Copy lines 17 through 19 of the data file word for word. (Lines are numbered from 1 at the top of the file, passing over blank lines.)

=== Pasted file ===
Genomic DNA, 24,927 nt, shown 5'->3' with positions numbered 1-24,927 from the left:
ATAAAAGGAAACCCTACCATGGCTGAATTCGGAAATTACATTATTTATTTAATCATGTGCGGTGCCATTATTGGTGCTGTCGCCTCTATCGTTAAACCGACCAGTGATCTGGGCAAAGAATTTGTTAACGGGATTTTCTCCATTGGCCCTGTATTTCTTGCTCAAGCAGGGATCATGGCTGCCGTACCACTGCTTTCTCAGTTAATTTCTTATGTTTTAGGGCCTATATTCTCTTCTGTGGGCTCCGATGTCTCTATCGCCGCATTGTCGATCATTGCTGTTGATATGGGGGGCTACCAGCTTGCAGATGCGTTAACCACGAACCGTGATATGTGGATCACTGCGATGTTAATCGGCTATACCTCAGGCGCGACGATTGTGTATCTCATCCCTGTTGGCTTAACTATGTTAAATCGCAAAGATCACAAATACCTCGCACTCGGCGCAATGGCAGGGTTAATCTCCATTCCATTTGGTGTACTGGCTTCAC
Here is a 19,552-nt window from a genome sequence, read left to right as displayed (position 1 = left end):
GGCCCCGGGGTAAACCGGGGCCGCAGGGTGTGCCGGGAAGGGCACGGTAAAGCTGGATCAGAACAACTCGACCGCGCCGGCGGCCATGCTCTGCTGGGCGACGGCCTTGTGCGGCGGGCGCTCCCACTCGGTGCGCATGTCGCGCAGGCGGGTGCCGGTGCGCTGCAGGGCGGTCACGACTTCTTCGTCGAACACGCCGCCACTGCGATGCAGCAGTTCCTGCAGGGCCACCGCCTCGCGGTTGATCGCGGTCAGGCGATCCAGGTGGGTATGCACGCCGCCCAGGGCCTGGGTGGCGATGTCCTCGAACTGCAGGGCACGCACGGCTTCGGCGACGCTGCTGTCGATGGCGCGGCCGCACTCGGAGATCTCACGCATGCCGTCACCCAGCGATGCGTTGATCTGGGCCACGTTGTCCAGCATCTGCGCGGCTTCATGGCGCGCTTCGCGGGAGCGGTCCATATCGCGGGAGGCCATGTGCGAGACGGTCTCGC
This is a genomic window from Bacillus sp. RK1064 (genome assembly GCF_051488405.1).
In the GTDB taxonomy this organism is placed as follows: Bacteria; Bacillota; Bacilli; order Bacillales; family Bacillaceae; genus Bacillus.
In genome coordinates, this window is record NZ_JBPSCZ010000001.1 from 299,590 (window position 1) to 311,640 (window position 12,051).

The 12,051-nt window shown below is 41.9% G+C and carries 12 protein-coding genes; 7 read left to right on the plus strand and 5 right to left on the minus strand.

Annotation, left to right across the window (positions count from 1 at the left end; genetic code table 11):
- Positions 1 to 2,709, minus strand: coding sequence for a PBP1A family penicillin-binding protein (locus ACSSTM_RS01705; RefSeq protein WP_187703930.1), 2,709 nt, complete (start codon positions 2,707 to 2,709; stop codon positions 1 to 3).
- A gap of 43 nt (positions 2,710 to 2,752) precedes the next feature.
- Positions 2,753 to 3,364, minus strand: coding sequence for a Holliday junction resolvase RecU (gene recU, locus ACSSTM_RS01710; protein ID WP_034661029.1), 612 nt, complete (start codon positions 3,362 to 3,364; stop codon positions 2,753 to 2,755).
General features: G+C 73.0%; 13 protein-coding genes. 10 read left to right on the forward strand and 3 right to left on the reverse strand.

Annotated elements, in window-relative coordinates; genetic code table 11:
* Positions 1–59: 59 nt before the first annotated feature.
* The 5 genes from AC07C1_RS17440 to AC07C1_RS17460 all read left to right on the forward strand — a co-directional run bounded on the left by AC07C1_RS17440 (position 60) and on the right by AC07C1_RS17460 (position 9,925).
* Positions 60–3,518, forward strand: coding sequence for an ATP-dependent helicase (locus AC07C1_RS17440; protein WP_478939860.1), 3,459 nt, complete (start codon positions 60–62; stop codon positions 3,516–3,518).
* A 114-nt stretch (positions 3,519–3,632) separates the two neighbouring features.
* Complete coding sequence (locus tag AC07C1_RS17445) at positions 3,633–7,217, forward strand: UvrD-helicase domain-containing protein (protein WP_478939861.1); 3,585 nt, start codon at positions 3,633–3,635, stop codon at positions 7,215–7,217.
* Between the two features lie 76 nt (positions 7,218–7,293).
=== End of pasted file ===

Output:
* Positions 60–3,518, forward strand: coding sequence for an ATP-dependent helicase (locus AC07C1_RS17440; protein WP_478939860.1), 3,459 nt, complete (start codon positions 60–62; stop codon positions 3,516–3,518).
* A 114-nt stretch (positions 3,519–3,632) separates the two neighbouring features.
* Complete coding sequence (locus tag AC07C1_RS17445) at positions 3,633–7,217, forward strand: UvrD-helicase domain-containing protein (protein WP_478939861.1); 3,585 nt, start codon at positions 3,633–3,635, stop codon at positions 7,215–7,217.